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Defensive coordinator Pees tired of Kruger being compared to Suggs

Posted on 07 September 2012 by Luke Jones

OWINGS MILLS, Md. — Ever since the revelation in early May of linebacker Terrell Suggs suffering a partial tear of his Achilles tendon, the Ravens have been peppered with questions about what it means for their pass rush and overall defense in 2012.

On the Friday before the season opener against the Cincinnati Bengals, it appeared defensive coordinator Dean Pees had heard enough when asked how critical it would be for linebacker Paul Kruger to accumulate more sacks with Suggs expected to be out of the lineup until at least November. Pees reiterated the common theme of multiple players needing to step up in the star pass-rusher’s absence.

Only he didn’t sound nearly as cordial in expressing that this time in comparison to previous statements.

“It has nothing to do with Sizzle. It has to do with playing outside linebacker for the Baltimore Ravens,” Pees said. “You guys keep comparing; you can never compare two people. It has nothing to do with another guy. There’s no comparison; I never compare them.

“It’s playing outside linebacker for the Baltimore Ravens. Period. Whether it’s the Sam, the rush, the Mike, the Will, when Ray [Lewis] was out, it has nothing to do with a guy having to take another guy’s position. It has to do with that guy playing his position.”

The Ravens’ pass rush will receive its first test against a Cincinnati offensive line with three new starters inside, meaning defensive end Pernell McPhee and defensive tackle Haloti Ngata may have opportunities to pressure second-year quarterback Andy Dalton.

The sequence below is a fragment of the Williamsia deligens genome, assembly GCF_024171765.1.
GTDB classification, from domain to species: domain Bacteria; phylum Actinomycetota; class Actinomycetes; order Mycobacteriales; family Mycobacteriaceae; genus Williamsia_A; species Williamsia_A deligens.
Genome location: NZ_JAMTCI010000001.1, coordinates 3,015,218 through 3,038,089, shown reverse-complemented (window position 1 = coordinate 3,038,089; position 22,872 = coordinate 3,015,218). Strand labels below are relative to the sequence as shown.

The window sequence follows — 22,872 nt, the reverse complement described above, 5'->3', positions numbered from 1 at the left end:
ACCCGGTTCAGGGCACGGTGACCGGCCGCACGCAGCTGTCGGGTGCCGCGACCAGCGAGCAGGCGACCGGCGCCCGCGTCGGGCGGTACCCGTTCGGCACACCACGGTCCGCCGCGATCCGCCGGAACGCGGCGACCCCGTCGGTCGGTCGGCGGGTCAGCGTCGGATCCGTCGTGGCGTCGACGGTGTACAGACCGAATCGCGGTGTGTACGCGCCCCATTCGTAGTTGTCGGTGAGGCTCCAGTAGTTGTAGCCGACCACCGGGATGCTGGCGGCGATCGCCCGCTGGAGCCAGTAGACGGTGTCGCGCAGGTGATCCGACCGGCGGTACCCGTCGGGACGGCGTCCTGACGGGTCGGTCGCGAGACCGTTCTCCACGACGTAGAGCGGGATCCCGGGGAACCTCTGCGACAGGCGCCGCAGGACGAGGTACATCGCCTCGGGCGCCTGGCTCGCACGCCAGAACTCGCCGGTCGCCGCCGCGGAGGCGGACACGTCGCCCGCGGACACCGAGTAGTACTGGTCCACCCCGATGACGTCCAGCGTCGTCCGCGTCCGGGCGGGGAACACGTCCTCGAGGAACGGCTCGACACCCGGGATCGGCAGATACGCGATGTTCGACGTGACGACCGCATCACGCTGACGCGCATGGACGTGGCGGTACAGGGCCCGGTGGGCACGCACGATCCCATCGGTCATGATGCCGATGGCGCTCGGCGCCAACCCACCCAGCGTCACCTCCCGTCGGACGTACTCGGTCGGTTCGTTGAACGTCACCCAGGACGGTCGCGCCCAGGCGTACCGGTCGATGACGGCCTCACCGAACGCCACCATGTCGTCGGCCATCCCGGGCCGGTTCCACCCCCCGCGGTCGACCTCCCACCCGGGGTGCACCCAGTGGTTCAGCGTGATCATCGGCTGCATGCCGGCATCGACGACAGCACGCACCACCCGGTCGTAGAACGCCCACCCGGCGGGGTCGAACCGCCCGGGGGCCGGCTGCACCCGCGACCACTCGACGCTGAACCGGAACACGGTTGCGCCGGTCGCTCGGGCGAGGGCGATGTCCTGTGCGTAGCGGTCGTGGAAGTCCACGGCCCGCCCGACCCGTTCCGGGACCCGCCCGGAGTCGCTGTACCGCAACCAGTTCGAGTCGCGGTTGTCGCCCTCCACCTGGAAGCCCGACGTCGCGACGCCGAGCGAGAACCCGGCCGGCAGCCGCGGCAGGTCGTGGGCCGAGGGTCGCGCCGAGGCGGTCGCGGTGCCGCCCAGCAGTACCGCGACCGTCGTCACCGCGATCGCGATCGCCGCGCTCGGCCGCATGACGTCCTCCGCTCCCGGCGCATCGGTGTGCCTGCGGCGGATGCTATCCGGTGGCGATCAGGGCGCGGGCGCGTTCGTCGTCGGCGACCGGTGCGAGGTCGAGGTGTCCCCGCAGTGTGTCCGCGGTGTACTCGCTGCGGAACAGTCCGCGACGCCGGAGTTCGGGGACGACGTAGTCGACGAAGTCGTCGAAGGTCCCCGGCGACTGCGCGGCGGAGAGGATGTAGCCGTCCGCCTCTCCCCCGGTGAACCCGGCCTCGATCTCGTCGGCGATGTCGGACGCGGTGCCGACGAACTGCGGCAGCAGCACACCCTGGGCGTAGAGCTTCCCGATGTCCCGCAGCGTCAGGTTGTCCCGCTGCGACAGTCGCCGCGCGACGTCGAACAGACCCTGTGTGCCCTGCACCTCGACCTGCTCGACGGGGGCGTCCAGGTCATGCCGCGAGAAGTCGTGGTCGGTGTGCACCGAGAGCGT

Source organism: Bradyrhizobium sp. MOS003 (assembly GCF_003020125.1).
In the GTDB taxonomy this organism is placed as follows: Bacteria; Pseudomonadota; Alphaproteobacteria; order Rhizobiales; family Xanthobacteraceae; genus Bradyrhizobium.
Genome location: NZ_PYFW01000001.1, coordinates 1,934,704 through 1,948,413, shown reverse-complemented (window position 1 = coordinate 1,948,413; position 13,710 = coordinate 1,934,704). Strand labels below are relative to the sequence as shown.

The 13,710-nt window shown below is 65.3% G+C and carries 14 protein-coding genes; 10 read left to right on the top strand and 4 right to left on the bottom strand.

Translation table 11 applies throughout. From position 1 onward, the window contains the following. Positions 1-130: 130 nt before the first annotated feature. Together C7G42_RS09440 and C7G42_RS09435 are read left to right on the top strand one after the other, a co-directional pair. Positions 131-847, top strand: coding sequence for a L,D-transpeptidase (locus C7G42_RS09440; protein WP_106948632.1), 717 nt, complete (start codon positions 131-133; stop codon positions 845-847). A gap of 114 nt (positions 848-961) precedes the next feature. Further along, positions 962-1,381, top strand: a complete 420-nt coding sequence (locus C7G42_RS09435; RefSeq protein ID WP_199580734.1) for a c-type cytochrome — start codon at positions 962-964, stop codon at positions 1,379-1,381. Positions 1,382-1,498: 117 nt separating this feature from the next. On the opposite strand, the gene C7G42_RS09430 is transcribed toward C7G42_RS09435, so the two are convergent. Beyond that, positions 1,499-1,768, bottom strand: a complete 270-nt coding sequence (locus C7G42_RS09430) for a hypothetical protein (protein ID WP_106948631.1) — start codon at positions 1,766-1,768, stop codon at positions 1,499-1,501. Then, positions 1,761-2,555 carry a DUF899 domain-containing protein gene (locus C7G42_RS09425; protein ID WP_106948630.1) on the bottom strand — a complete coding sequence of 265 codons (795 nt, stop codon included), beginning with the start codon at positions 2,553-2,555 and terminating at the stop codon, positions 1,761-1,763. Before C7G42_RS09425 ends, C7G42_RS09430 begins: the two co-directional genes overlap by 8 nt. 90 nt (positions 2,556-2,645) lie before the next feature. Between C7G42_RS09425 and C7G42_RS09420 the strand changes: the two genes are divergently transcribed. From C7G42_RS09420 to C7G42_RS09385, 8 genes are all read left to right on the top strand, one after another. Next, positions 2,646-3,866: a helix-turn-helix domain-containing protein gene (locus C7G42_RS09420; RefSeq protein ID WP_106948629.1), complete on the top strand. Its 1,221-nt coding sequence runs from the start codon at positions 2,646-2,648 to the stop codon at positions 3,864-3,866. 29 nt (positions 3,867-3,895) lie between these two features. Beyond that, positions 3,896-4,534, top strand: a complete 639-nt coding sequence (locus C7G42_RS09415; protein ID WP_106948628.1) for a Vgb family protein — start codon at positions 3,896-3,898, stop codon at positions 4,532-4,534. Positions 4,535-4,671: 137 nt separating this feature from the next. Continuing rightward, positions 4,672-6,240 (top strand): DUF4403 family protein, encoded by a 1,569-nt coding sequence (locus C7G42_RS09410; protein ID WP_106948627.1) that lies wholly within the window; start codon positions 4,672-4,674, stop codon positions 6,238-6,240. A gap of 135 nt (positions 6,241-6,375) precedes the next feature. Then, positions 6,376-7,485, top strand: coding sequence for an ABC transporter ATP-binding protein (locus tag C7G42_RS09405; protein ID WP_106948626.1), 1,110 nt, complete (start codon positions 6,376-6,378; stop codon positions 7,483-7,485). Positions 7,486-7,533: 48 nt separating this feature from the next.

Uncertainty remains at both outside linebacker positions with Paul Kruger and Albert McClellan both unproven as three-down players, so Pees will need to be more creative in generating heat on the passer until the Ravens can accurately assess where they’re at in that department. Baltimore is still hoping rookie Courtney Upshaw can also provide a bigger impact than what he showed in an injury-plagued preseason.

No one player has the ability to replace Suggs, but the Ravens hope a combination of rushers along with a deep group of cornerbacks will minimize the damage in the Pro Bowl linebacker’s absence.

“Terrell is a big part of our team, a big part of what we do, and guys are going to have to step up,” safety Ed Reed said. “Not just one player, every guy that’s on offense, defense, and special teams. We’ve all got to pick up that slack, because we know what Terrell brings to the table.”

Suggs was held to one sack in two games against Bengals left tackle Andrew Whitworth, which could mean Kruger and McClellan will have their hands full generating any pressure on Dalton. The question is nothing new as the loss of the Pro Bowl linebacker may knock the Ravens defense from the elite status it enjoys annually.

Pees is right that Kruger shouldn’t be held in comparison to Suggs, but asking whether the sum of the parts can not only match the 14 sacks accumulated by Suggs a season ago but also force teams to game-plan and account for pressure in the same way they’ve done in the past is a relevant and fair query.

“I don’t want to come across stirred up about it,” Pees said. “I’m not, it’s just when you compare players, you take everything so far out of context. It’s not about that; it’s about how he fits in the defense, how does he do his part. He’s one of 11 of this defense and so is Sizzle when he’s in there — he’s one of 11. Whether you game plan certain ways or whatever, that’s what they are. They all have one-eleventh stock in this defense.”

Needless to say, if the Ravens are unable to make Dalton uncomfortable in the pocket Monday, the questions and concerns will only grow louder.